MOVE With Bowls – Tips for winter
– From Arthritis and Osteoporosis Victoria
The Arthritis and Osteoporosis Victoria Help Line receives many calls from people saying their arthritis gets worse during the cold winter months. Do changes in the weather really affect our muscles, bones and joints? There is some research that suggests it does due to barometric pressure.
Barometric pressure is atmospheric pressure. It is the force exerted onto a surface by the weight of the atmosphere. Barometric pressure drops when a storm system develops.
As it drops, tissues in the body may expand placing pressure on nerves that control pain signals thereby triggering pain. While we can’t control the weather patterns, we can try and attempt to minimise the impact of cold and wet weather on arthritis symptoms which may be harder to manage during this time.
For this reason, it is very important to stay active during winter to help keep joints moving and ward off stiffness.
Getting out of bed on a cold morning can be a challenge. Try to warm up before you get out of bed by:
Using a wheat bag or perhaps turning on the electric blanket
Moving your arms and legs under the doona is to get circulation going
What to eat?
Increase protein – digesting protein raises body temperature more so than carbohydrates or fats
Make the switch to porridge for breakfast
Liquid gold – soup is a nutritious, warming and filling option
Drink up – it’s just as important to stay hydrated when exercising in winter as it is in summer, even though you might not feel as thirsty, keep drinking your water and try to reduce caffeine intake
Keep your Vitamin D intake up as well as omega-3 fatty acids to help reduce inflammation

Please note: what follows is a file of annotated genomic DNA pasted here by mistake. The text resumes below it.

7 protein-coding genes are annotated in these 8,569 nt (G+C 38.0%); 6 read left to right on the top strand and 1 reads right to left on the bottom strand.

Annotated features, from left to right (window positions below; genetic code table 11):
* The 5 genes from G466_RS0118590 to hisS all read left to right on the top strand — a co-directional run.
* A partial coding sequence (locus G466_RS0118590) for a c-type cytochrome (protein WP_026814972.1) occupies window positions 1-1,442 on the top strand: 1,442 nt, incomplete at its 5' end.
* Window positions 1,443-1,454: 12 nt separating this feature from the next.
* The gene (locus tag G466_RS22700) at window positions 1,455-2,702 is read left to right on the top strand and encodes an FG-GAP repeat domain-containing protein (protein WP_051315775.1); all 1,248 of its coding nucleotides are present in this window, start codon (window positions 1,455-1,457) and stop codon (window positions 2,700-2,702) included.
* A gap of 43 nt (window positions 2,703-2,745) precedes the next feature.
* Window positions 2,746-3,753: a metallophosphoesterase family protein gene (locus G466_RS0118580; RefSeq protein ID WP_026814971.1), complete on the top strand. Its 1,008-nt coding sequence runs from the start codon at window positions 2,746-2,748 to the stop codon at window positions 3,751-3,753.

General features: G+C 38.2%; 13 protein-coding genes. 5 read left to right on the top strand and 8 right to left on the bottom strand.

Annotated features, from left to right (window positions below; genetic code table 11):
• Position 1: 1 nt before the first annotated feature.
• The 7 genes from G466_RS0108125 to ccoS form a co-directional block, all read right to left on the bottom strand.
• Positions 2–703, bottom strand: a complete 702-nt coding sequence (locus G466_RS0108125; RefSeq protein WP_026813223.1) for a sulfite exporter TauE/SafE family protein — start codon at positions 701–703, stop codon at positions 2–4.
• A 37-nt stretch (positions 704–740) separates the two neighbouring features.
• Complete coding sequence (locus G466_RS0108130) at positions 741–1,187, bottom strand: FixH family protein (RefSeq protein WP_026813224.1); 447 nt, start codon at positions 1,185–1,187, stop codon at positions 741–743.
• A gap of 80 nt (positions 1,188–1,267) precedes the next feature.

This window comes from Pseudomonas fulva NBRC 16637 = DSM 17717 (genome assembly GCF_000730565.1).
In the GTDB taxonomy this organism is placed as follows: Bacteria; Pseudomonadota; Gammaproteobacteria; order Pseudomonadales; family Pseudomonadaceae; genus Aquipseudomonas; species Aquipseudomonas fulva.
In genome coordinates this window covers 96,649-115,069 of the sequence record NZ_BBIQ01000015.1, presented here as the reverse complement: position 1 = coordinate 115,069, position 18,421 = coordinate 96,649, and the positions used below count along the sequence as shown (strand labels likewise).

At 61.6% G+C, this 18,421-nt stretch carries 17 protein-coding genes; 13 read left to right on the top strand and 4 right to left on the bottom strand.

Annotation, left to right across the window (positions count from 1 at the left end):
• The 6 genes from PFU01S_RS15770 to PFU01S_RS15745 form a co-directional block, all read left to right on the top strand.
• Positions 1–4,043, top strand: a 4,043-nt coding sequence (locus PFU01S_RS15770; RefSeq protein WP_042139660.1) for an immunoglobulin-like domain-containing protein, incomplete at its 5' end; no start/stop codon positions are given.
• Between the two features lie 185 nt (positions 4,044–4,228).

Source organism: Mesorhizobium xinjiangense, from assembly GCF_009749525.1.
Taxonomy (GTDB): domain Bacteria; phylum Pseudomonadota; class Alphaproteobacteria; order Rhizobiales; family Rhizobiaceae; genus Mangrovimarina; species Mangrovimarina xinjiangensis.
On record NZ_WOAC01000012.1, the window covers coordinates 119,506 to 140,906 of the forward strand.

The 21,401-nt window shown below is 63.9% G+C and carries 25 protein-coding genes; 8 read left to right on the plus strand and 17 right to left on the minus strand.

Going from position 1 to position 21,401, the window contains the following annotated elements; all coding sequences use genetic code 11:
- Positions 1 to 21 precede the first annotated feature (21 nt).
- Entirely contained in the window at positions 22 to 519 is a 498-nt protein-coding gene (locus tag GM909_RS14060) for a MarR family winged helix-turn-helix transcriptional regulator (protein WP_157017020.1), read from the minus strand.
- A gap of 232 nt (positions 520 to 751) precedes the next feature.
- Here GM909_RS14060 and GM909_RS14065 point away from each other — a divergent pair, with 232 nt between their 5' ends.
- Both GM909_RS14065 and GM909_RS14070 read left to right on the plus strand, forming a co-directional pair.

Layer your clothing to capture body heat. It also makes it easy to adjust to temperatures inside as the day warms up
Natural materials are best. Opt for hats, gloves, scarves, long johns, tights, knitted socks and jumpers made from wool, wool mixes, mohair, angora, cashmere, alpaca, silk and fleece for great warmth. Acrylic and cotton just won’t do in the winter
While the Pennant bowls season might be over it’s important to keep moving during the colder months. Even a 10-minute walk around the block can boost circulation and enhance mood. Or find one of the many bowls competitions during winter – indoor or outdoor – and keep playing!
Why not check out some art and culture while getting in your daily steps? Many museums and art galleries around the state have free admission for their permanent collections. Admiring art and enjoying an exhibition can also help get your mind off pain.
Indoor, or undercover bowls is an option at more clubs than you think
Take a pilates or dance class
Use an exercise DVD such as Move It or Lose It. You can purchase this from our online shop move.org.au or phone (03) 8531 8000 to order yours today
Get advice from your physiotherapist about how to use low cost equipment such as resistance bands, skipping rope, medicine balls and fit balls
Take the stairs instead of the lift – incidental exercise all adds up
Get wet! Find a local indoor pool. Try swimming, water exercise classes, or even just walking or running laps in the water. Remember to cool off before going outside if you have been swimming or running a warm water bath as dilated capillaries loose heat more quickly
Warm your hands – wear gloves, clap your hands and move your fingers to stimulate blood flow. Low cost hand warmers can be purchased from your local pharmacy
Be seen – it’s best to exercise outdoors during daylight, however, if you do need to exercise outdoors when it is dark, wear reflective materials to ensure that you can be seen. Also think about wearing solid, supportive shoes with good treads to avoid falls
Wearable technologies – consider using aids that can assist with motivation, measuring heart rate and counting steps such as pedometers and apps on smart phones
A winter drop in mood is common for many people and low mood is known to be linked to higher levels of perceived pain. Focusing on overcoming obstacles that stop you exercising in winter rather than just blaming the weather could be a more helpful approach. Getting active can also help overcome low mood.
Massage is a great way to increases the blood supply to cold joints and muscles.
For more information on all conditions affecting muscles, bones and joints, call our free Help Line on 1800 263 265 or email firstname.lastname@example.org
The Help Line is open Monday to Friday from 9.00am – 4.00pm
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